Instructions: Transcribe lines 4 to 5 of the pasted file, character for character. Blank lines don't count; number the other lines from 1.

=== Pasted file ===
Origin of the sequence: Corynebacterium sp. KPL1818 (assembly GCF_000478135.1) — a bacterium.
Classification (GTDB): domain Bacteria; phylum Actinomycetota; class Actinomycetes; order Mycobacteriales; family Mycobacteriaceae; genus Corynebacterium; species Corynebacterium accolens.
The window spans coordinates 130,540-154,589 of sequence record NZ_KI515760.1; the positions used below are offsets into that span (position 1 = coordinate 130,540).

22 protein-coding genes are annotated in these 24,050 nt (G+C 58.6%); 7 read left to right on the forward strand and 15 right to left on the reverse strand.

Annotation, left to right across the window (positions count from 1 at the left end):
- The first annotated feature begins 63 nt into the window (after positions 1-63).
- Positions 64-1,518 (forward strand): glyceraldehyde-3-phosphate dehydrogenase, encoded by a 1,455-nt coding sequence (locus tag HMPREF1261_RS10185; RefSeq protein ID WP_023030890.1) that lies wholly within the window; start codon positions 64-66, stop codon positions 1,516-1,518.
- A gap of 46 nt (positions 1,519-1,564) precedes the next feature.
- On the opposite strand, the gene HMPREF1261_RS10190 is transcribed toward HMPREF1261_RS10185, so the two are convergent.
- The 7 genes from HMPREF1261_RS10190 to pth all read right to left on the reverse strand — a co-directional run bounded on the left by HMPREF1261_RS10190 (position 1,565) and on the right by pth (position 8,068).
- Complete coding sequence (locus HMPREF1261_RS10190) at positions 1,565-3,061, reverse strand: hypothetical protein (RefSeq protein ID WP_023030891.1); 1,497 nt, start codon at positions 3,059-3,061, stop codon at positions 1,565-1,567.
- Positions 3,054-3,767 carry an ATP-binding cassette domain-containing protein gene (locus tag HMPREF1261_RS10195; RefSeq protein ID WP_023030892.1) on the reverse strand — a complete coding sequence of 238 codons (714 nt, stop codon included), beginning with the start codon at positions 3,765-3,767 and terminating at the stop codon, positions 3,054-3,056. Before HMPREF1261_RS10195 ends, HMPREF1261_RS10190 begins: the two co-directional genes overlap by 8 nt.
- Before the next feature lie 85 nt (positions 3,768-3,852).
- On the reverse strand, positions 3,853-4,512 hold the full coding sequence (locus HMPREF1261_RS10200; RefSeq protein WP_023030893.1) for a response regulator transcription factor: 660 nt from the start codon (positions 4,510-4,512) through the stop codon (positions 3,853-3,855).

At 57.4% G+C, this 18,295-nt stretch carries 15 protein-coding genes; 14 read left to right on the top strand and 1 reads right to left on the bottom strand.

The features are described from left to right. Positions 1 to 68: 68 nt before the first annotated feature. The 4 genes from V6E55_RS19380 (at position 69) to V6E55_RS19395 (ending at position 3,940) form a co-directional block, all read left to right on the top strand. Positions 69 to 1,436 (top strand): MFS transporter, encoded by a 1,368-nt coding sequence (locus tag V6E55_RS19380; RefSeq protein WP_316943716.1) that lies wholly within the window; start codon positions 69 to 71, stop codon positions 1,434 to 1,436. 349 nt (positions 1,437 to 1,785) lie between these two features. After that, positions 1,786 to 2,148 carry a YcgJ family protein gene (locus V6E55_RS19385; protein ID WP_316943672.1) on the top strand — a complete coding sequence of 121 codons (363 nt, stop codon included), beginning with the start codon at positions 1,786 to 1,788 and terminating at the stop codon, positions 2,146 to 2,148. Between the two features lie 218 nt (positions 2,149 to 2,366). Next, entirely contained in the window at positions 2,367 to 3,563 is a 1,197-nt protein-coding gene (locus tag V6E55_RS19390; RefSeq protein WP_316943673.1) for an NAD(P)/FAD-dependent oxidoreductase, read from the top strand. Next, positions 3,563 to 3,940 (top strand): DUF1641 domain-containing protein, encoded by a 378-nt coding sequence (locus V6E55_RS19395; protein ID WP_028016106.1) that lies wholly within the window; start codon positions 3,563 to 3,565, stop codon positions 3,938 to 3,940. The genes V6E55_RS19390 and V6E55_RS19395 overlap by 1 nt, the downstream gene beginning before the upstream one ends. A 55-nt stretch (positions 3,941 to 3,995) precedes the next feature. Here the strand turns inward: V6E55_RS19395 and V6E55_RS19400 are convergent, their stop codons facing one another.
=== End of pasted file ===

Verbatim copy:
22 protein-coding genes are annotated in these 24,050 nt (G+C 58.6%); 7 read left to right on the forward strand and 15 right to left on the reverse strand.

Annotation, left to right across the window (positions count from 1 at the left end):